The Massey Ferguson 543 precision planter shown on this page is about to be overhauled after 15 years of work. I use it to illustrate the steps that must be taken to ensure that a planter is in working order before the start of the season.
Before overhaul – This MF543 is fitted with a residue management system and a sprayer to apply pre-emergence weedicide. Check the row spacing and alignment to ensure that none of the units has shifted on the toolbar. Remove all corrosion and fertiliser residue, and prime and repaint the affected areas. Ideally, this should be done as soon as planting is completed at the end of every season.
Disc opener/trash wheels – Check the alignment and spring tension on the opening disc coulters. Replace worn discs, as these are likely to prove ineffective when dealing with heavy crop residue in a no-till operation. The fertiliser openers at the rear of these discs are subject to wear and may also need replacing. Check all bearings and replace if at all suspect. The cost of a new bearing is relatively low compared to the cost of downtime due to a failure in the lands. In addition, worn bearings can cause grooves in the shafts and these are expensive to replace. Inspect the spiral seed and fertiliser hoses, and replace any that have started to deteriorate. If using hoses other than those supplied by the original manufacturer, make sure they are the right size and quality and secure them with the correct hose clips.
Drive/press wheels – Excessive wear on the press wheels can show up as dents or even holes – replace if necessary. The bearings on the double disc seed openers and the discs themselves are critical – a disc that stops rotating will have a detrimental effect on seed-placing accuracy. Seed planting units are generally driven by ground wheels, so correct tyre inflation pressure is important.
Seed discs – Efficient seed metering can be affected if the cell wheels are contaminated by seed dressing. Cell wheels should be removed and thoroughly cleaned at the end of every season; compressed air alone is not enough – you also need warm, soapy water. If the planter has an electronic monitoring system, clean the optical sensors.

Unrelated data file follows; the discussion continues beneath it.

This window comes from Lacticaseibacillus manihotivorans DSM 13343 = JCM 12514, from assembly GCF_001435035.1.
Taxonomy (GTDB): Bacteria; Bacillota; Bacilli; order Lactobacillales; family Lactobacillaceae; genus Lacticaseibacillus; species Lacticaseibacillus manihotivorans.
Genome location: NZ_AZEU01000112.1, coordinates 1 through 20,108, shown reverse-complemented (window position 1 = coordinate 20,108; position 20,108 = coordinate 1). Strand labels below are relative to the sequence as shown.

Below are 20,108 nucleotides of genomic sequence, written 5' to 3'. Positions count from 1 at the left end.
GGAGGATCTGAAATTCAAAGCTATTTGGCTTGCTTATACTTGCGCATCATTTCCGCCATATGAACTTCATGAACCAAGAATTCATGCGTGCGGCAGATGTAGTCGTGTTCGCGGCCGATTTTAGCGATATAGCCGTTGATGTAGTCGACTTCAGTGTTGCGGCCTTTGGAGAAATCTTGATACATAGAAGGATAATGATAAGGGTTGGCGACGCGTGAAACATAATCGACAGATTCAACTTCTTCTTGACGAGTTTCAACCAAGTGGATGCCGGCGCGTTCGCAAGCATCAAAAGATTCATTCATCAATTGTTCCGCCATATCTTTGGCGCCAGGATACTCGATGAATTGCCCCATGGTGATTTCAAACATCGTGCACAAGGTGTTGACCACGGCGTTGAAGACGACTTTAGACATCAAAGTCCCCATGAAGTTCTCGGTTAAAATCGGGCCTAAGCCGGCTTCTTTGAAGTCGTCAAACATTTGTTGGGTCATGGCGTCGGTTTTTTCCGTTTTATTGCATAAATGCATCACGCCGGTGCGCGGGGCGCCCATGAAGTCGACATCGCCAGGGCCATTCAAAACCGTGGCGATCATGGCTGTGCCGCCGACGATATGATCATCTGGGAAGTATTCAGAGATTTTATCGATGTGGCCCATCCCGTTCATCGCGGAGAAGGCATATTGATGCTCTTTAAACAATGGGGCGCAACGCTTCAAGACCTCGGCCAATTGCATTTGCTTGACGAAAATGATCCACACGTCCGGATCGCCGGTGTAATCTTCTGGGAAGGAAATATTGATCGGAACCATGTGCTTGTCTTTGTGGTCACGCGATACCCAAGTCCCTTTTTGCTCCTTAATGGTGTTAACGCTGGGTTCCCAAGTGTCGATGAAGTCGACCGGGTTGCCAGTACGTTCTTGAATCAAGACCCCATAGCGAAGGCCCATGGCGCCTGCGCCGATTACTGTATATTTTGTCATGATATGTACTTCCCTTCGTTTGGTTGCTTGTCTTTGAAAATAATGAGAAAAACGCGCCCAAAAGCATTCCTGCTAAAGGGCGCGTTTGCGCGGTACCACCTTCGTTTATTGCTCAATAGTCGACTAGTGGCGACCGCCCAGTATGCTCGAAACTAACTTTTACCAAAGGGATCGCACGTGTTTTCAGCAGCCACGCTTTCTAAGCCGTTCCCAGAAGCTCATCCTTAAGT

Press wheels – Check for wear on the press wheels and bearings and make sure the angle setting is correct for the specific operation.
The fan – Prevent premature failure of the fan bearings by regularly emptying the pre-cleaner filter if fitted. If the fan is driven by the tractor PTO, ensure that the shaft can telescope fully when the machine is raised. On this particular unit, the fan is driven hydraulically.
Check hydraulics – Check all hydraulic systems for leaks and replace any seals, hoses or couplings showing signs of wear. Replace hydraulic fluid if necessary, using only the type specified by the manufacturer in order to avoid damage.
Auxiliary drives – Check and, if necessary, change the oil in the gearbox driving the auxiliary pump (again, use only the specified type). Also, examine the hoses for wear and replace the hose clips if necessary.
Spray booms/nozzles – If an auxiliary sprayer system is fitted, as in this case, do a test run with just water to check the hoses, spray nozzles and spray pattern.
Change filters – Replace all filters on the hydraulics and spray system.
Marker assemblies – Check the operation and distance setting of the bout markers and renew the ram seals if there’s any sign of leakage.